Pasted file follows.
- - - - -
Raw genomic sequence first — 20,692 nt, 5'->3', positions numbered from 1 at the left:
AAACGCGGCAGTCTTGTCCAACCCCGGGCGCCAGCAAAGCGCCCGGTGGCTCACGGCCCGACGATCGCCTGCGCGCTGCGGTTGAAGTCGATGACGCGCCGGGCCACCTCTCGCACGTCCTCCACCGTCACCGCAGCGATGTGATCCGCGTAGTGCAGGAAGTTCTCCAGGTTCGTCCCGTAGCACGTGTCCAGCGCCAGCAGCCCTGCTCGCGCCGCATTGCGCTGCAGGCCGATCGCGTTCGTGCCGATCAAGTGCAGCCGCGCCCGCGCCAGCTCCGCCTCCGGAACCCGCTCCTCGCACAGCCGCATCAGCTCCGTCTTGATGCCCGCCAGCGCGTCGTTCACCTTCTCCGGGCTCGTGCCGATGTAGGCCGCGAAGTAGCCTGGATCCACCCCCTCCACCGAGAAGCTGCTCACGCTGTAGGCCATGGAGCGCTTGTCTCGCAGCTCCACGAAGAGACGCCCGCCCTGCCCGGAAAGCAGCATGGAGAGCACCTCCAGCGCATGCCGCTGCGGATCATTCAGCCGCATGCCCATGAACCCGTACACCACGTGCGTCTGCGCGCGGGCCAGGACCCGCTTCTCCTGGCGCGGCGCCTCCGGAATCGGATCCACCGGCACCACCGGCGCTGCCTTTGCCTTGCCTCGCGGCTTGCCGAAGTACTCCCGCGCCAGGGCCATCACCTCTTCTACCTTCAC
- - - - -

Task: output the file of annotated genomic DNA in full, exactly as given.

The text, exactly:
Raw genomic sequence first — 20,692 nt, 5'->3', positions numbered from 1 at the left:
AAACGCGGCAGTCTTGTCCAACCCCGGGCGCCAGCAAAGCGCCCGGTGGCTCACGGCCCGACGATCGCCTGCGCGCTGCGGTTGAAGTCGATGACGCGCCGGGCCACCTCTCGCACGTCCTCCACCGTCACCGCAGCGATGTGATCCGCGTAGTGCAGGAAGTTCTCCAGGTTCGTCCCGTAGCACGTGTCCAGCGCCAGCAGCCCTGCTCGCGCCGCATTGCGCTGCAGGCCGATCGCGTTCGTGCCGATCAAGTGCAGCCGCGCCCGCGCCAGCTCCGCCTCCGGAACCCGCTCCTCGCACAGCCGCATCAGCTCCGTCTTGATGCCCGCCAGCGCGTCGTTCACCTTCTCCGGGCTCGTGCCGATGTAGGCCGCGAAGTAGCCTGGATCCACCCCCTCCACCGAGAAGCTGCTCACGCTGTAGGCCATGGAGCGCTTGTCTCGCAGCTCCACGAAGAGACGCCCGCCCTGCCCGGAAAGCAGCATGGAGAGCACCTCCAGCGCATGCCGCTGCGGATCATTCAGCCGCATGCCCATGAACCCGTACACCACGTGCGTCTGCGCGCGGGCCAGGACCCGCTTCTCCTGGCGCGGCGCCTCCGGAATCGGATCCACCGGCACCACCGGCGCTGCCTTTGCCTTGCCTCGCGGCTTGCCGAAGTACTCCCGCGCCAGGGCCATCACCTCTTCTACCTTCAC